4 Safe Browsing Tips

The online world moves at a breakneck speed and poses a range of significant threats that most of us are now all too aware of. Despite the dangers of the online space, safe browsing is possible and we can offer a few tips on how to do it.

Protect your privacy

Be wary about giving out personal information when you’re online – even something as simple as your phone number can help cyber criminals and hackers to carry out their dark work. When using social media, make sure that you understand the privacy settings and they are set to provide the level of protection that you’re looking for. If you don’t want the general public to have access to what you say and post on social media then make sure you’ve set your account to private or protected. If you come across a web page that’s asking for login details or personal details then look at the address at the top of the page – make sure you’re at the right spot and not inputting those details to an imposter site.

Look for the padlock

If you’re shopping online, or you’re about to enter sensitive information such as bank details, make sure that you can see the padlock symbol – this indicates that the website you’re about to use is safe and that you’ll be sending your information in a secure way. If you double click the padlock then you’ll be able to see certificate information for the site – make sure this is current and that the company it has been issued to is the same one you are browsing. The padlock should appear in the window frame of the browser, not on the site itself.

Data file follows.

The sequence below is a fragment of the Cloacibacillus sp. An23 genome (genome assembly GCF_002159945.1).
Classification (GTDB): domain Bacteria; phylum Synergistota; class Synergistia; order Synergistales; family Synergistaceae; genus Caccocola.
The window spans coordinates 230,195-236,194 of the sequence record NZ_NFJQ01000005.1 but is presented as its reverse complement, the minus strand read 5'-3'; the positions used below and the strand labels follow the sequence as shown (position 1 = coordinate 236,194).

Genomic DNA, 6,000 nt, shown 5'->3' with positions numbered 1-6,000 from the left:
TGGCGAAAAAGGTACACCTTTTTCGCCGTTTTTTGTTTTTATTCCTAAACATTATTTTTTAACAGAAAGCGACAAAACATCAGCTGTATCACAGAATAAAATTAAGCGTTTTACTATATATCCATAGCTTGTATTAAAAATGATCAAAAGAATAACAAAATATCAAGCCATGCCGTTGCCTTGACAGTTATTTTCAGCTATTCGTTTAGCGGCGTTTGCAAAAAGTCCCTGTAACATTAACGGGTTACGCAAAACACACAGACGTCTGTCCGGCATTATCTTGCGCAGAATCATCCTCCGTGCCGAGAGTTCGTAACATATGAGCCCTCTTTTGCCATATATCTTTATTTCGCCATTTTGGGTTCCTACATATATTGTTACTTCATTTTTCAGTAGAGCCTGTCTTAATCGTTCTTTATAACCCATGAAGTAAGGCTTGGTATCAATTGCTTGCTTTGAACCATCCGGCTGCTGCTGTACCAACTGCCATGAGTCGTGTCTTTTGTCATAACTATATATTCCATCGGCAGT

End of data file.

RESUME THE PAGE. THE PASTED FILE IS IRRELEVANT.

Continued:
Click carefully

All it takes is one click on an infected advert or website and you could find your entire system, or network, compromised. The same goes for links that arrive in front of you via your email inbox – this is one of the most popular ways for delivering malware and so cyber criminals have become experts at convincing us to click when we shouldn’t. Stay safe online and keep your clicking to a minimum. If you aren’t sure about a link, don’t click it!

Be mobile wary too

More and more of us now choose to browse online and the same risks that exist via your desktop are there if you’re surfing from a smart phone or tablet too. Be particularly wary of Wi-Fi as hotspots can be accessed by hackers to intercept web traffic – don’t use a hotspot to do anything where you need to input sensitive information, such as passwords – stick to Wi-Fi you know and trust for that. Apps are another way that our security can be compromised online so make sure you’re only downloading apps from an official app store to minimise the chances of a bad experience.